On the current political trends, Ojiambo says, “It is time for Kenyans to put aside their political differences and rally behind the elected president. There can only be one president at a time. And today Uhuru Kenyatta is our president. That is the reality of the matter. We have to recognise that fact and work with him. That’s democracy, whether you like it or not you must recognise that there shall always be winners and losers and all of them should be respected. There is a government in power, whether we voted for them or not.” As MP Prof Ojiambo initiated many development projects, some of which are still stand. She says she started an adult education programme in the constituency, sunk boreholes for her constituents with the assistance of a Finnish-sponsored company Kefinco, unveiled a goat-milk project that was later to be emulated as far as Baringo and Kibwezia and built Sio Port police station.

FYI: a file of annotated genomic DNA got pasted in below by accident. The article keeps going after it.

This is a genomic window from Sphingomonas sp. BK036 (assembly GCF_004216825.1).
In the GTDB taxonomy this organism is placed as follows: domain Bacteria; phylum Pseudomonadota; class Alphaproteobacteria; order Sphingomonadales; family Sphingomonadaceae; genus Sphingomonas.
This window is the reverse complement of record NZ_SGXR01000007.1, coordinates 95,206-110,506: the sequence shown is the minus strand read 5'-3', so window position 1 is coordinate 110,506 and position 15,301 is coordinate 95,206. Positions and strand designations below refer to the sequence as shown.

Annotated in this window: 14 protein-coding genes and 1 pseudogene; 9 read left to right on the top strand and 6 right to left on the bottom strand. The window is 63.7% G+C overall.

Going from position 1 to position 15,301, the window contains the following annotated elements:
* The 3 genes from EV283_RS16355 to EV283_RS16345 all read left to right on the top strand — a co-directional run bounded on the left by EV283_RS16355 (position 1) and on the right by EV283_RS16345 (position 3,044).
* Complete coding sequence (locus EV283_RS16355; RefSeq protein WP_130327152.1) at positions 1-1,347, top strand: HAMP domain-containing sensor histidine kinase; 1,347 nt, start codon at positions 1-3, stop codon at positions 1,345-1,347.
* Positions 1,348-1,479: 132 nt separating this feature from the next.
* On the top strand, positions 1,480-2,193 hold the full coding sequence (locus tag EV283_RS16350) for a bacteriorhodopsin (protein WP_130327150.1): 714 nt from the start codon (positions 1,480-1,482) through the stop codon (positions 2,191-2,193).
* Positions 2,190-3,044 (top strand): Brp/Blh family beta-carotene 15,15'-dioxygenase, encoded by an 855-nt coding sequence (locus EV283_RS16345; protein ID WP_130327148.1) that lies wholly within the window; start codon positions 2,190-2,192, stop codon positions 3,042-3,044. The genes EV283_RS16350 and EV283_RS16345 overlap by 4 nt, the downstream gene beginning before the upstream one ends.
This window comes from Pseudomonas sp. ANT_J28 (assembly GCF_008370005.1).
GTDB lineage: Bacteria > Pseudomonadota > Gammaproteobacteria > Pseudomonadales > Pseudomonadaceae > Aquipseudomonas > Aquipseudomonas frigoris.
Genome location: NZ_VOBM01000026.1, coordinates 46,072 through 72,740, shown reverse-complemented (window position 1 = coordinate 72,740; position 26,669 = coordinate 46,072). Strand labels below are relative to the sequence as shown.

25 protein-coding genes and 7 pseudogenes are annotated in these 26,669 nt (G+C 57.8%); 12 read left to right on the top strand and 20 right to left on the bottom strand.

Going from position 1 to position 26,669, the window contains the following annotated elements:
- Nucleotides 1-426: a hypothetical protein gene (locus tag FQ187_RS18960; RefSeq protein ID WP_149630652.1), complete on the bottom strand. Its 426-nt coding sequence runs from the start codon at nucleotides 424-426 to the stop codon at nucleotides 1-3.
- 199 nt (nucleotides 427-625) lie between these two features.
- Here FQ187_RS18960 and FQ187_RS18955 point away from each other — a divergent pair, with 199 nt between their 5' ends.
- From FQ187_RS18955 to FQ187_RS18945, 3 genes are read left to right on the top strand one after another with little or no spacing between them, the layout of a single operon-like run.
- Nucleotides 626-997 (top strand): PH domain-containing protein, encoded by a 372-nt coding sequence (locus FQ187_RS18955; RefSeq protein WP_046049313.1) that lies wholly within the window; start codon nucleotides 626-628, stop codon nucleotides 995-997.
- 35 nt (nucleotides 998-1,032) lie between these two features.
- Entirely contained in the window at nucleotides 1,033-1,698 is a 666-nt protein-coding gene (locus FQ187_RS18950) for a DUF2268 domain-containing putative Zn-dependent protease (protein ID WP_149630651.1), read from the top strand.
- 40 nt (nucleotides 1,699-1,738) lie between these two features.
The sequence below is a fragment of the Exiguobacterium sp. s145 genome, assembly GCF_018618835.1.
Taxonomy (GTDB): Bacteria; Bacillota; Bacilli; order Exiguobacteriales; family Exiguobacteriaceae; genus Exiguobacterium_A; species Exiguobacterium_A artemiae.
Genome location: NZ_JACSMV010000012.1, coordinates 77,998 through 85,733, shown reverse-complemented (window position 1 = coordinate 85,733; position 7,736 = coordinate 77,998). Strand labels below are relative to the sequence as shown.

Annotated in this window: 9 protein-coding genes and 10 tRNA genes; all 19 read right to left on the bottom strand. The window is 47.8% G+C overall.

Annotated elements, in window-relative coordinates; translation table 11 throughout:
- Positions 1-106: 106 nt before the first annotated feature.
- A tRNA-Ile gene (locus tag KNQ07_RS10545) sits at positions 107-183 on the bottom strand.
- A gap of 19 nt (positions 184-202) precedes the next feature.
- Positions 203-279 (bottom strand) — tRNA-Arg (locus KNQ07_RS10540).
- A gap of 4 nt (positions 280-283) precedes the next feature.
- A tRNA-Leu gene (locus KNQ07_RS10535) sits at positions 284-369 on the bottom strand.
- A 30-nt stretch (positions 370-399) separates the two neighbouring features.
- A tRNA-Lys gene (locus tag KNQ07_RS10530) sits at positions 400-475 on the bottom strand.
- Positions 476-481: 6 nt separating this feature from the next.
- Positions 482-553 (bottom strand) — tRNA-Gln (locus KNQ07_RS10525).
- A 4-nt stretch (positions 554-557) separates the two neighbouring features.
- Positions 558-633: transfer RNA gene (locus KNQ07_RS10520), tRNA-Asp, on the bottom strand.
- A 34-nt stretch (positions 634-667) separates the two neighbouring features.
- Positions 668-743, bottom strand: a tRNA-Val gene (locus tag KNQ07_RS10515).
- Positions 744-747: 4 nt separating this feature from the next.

She also initiated handicrafts, poultry and fishing projects, constructed Odiado Rehabilitation Centre for the Disabled, Busembe Integrated School for the Disabled, Ageng’a Family Health Training Centre, helped increase the number of primary schools from 27 to 57 and secondary schools from two to eight. She constructed several health centres and dispensaries including Ng’iya, Nagalal, Oboto, Busembe and Sio Port as well as initiated piped water programmes in Mundika, Bukangala, Busia towny, Bukhayo, started Nangoma and Bumbe polytechnics. Her parting shot to Kenyans: “We have a destiny together. We must jealously guard that destiny. I plead with Kenyans to always remember that for us to move forward we must always appreciate that this is our country. It’s our nation, our government.”